"British Beatitudes! Beer, beef, business, bibles, bulldogs, battleships, buggery and bishops"
-Ulysses, By James Joyce
"Rose McGowan is a fucking clown"
-Harry Lime
"Who's Keith"
- Rhubarb

(in reply to Fritz Lang)
Post #: 19
RE: Shakespeare - 8/5/2008 5:42:03 PM   
Fritz Lang


Posts: 429
Joined: 2/3/2008
From: Gotham City
quote:

ORIGINAL: Manchurian candidate


quote:

ORIGINAL: Fritz Lang

Who voted Shakespeare must be performed as originally written?????


An elitist.

(Not me though).
Did he want all the great theatrical plays be performed as originally writen?

_____________________________

All it takes is one bad day to reduce the sanest man alive to lunacy. That's how far the world is from where I am. Just one bad day. You had a bad day once. Am I right? You had a bad day and everything changed.

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Post #: 20
RE: Shakespeare - 8/5/2008 5:43:00 PM   
Manchurian candidate


Posts: 11123
Joined: 13/6/2006
From: A Clear-Thinking Oasis
I don't know.

_____________________________

"Ford's economics are the worst thing that's happened to this country since pantyhose ruined finger-fucking."
Lyndon B. Johnson
"British Beatitudes! Beer, beef, business, bibles, bulldogs, battleships, buggery and bishops"
-Ulysses, By James Joyce
"Rose McGowan is a fucking clown"
-Harry Lime
"Who's Keith"
- Rhubarb

(in reply to Fritz Lang)
Post #: 21
RE: Shakespeare - 8/5/2008 5:45:00 PM   
Fritz Lang


Posts: 429
Joined: 2/3/2008
From: Gotham City
quote:

ORIGINAL: Manchurian candidate

I don't know.
I quess you say that a lot...

_____________________________

All it takes is one bad day to reduce the sanest man alive to lunacy. That's how far the world is from where I am. Just one bad day. You had a bad day once. Am I right? You had a bad day and everything changed.

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Post #: 22
RE: Shakespeare - 8/5/2008 5:55:47 PM   
Baby Bear


Posts: 5544
Joined: 6/11/2005
From: Back stalking Wilbert....oh, yes...
Nope. Wrong.
He says Badlands a lot.
And stuff about how Kate Bush wrote the Selfish gene.
Or something.* scratches head quizzically*

Oh, and he says go home a lot.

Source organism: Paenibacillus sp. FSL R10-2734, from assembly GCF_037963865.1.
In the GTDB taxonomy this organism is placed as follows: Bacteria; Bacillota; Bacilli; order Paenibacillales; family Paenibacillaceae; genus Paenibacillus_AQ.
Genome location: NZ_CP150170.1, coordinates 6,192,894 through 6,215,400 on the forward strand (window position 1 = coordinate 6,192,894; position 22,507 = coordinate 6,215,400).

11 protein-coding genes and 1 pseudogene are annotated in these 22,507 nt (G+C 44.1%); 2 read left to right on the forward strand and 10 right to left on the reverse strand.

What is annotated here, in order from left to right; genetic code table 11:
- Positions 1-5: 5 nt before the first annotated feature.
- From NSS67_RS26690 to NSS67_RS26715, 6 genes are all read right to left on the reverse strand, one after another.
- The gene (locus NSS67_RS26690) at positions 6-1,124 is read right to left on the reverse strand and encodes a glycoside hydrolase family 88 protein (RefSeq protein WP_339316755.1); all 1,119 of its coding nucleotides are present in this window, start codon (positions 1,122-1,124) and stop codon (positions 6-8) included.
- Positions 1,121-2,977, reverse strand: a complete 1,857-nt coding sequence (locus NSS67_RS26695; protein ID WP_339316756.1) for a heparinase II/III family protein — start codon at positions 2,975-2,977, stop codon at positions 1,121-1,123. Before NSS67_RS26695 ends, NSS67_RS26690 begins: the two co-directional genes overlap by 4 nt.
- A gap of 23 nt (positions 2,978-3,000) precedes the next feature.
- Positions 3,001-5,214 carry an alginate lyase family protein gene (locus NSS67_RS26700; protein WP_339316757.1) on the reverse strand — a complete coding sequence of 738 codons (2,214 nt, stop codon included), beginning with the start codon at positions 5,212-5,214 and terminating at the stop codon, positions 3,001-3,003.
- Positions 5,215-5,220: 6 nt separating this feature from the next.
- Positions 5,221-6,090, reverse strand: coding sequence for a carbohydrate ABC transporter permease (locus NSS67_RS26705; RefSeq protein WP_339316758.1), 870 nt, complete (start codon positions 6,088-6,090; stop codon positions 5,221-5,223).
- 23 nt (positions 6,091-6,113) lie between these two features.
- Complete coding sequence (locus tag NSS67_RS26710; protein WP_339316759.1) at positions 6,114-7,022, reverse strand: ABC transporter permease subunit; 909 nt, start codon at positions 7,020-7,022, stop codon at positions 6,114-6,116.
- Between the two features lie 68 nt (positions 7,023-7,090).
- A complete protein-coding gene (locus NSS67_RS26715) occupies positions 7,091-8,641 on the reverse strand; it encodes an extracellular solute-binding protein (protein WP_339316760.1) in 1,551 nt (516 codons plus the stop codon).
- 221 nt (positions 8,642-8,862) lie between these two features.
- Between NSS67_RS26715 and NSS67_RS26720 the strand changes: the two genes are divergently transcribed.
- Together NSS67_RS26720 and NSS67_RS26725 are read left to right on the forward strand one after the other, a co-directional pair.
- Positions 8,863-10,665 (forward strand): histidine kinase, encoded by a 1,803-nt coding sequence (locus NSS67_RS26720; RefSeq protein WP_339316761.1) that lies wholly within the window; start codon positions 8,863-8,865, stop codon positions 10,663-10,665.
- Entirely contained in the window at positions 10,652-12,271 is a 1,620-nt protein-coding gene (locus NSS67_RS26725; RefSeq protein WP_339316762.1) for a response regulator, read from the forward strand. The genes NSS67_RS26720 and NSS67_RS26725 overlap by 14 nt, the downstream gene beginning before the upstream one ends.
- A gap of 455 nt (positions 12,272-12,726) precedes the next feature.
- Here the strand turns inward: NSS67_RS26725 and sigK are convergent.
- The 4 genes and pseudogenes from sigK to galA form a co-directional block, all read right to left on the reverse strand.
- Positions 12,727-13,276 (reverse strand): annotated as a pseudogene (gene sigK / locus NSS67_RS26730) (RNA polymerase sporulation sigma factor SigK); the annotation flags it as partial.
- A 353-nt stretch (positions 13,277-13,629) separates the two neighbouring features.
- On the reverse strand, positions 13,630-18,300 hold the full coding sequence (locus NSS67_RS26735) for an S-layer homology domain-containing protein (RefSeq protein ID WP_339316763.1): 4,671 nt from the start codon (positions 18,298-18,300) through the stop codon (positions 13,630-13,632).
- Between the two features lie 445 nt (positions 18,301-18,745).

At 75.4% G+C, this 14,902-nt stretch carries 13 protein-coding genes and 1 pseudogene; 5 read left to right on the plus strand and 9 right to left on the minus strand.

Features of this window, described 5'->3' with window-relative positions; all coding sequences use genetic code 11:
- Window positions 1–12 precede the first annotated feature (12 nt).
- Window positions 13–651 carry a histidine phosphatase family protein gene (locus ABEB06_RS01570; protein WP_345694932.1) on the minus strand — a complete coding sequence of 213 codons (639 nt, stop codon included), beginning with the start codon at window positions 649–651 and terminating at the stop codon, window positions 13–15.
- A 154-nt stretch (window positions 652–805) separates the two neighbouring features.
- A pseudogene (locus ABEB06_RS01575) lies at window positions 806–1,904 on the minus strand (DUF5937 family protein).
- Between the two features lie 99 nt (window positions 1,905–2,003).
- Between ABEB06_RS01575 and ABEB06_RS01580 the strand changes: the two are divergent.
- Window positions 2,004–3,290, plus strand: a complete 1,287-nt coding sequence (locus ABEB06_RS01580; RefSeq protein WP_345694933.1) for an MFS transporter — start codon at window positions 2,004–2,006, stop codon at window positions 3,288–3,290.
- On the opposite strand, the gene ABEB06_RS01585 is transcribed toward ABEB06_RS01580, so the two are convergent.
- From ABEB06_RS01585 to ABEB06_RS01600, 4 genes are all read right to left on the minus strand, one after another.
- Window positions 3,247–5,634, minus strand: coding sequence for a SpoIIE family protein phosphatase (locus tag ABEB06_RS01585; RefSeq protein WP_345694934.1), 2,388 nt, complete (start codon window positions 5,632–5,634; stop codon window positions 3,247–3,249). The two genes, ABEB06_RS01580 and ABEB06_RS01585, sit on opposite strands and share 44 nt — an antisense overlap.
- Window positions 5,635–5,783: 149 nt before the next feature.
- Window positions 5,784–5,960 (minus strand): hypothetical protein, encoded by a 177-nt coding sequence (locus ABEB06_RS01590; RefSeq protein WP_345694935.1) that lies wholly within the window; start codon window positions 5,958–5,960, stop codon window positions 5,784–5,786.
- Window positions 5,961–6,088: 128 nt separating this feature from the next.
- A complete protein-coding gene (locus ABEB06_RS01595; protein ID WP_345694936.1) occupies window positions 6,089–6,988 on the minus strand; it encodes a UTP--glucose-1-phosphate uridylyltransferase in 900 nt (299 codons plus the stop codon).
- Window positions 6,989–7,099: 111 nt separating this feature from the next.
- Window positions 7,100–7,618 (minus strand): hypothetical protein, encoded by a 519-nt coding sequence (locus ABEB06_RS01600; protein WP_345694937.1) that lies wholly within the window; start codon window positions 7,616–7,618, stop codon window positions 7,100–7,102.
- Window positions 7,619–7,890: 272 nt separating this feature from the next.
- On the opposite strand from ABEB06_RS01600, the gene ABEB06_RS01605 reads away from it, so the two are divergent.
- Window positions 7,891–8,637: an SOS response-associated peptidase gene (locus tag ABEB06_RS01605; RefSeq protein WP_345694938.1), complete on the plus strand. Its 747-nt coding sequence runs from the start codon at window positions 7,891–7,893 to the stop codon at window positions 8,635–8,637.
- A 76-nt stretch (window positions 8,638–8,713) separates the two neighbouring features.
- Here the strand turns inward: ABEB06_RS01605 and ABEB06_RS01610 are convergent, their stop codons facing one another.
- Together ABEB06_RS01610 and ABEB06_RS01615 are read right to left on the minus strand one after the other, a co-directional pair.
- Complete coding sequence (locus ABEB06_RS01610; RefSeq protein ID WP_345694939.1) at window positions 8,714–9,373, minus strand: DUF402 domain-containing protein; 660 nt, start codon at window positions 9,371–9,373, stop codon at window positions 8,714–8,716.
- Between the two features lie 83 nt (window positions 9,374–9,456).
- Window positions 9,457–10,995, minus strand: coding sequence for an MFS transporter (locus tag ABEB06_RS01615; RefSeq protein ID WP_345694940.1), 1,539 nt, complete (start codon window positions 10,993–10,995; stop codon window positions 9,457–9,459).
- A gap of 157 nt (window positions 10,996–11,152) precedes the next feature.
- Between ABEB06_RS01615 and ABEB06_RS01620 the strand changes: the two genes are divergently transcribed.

It may be undiagnosed Tourettes.........

< Message edited by Baby Bear -- 8/5/2008 5:57:51 PM >


_____________________________

" At least he was asleep when I hit him with the shovel......." Moses Lawn. RIP

Has tin foil hat issues ( thanks Woger...love it )

Felix: "Poor guy. They must be like space hoppers by now."

lympo :
I have no idea how the idea came about! one moment I was eating turkey, the next i was on all fours

Daz : Get. A fucking. Room.

(in reply to Fritz Lang)
Post #: 23
RE: Shakespeare - 9/5/2008 9:24:44 AM   
Fanboyslayer


Posts: 2451
Joined: 22/11/2005
I think it's about time we liberated Shakespere from the elitists. Power to the people and all that jazz let's take our stories back from the smug so and so's who have tried to steal Shakespere from the common person  

_____________________________

Just to spare peoples blushes I feel it's only right that I should point out I'm a girl people! Not in a Crying Game way in the born without a willy way. I hope that's cleared that up.

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Post #: 24
RE: Shakespeare - 9/5/2008 9:28:09 AM   
Fanboyslayer


Posts: 2451
Joined: 22/11/2005
They can keep Chaucer though I bloody hate Chaucer.

_____________________________

Just to spare peoples blushes I feel it's only right that I should point out I'm a girl people! Not in a Crying Game way in the born without a willy way. I hope that's cleared that up.

(in reply to Fanboyslayer)
Post #: 25
RE: Shakespeare - 9/5/2008 9:32:08 AM   
homersimpson_esq


Posts: 20118
Joined: 30/9/2005
From: Springfield
People do tend to forget the raucous atmosphere at the Globe with the groundlings right in front of the stage. They were the blockbusters of the time, and it seems to be reserved for middle classes these days, which is sad. The eye-plucking scene in King Lear was the Reservoir-Dogs-ear-slicing scene of its day! And what an end to an Act, that is! 

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That deep-browed Homer ruled as his demesne.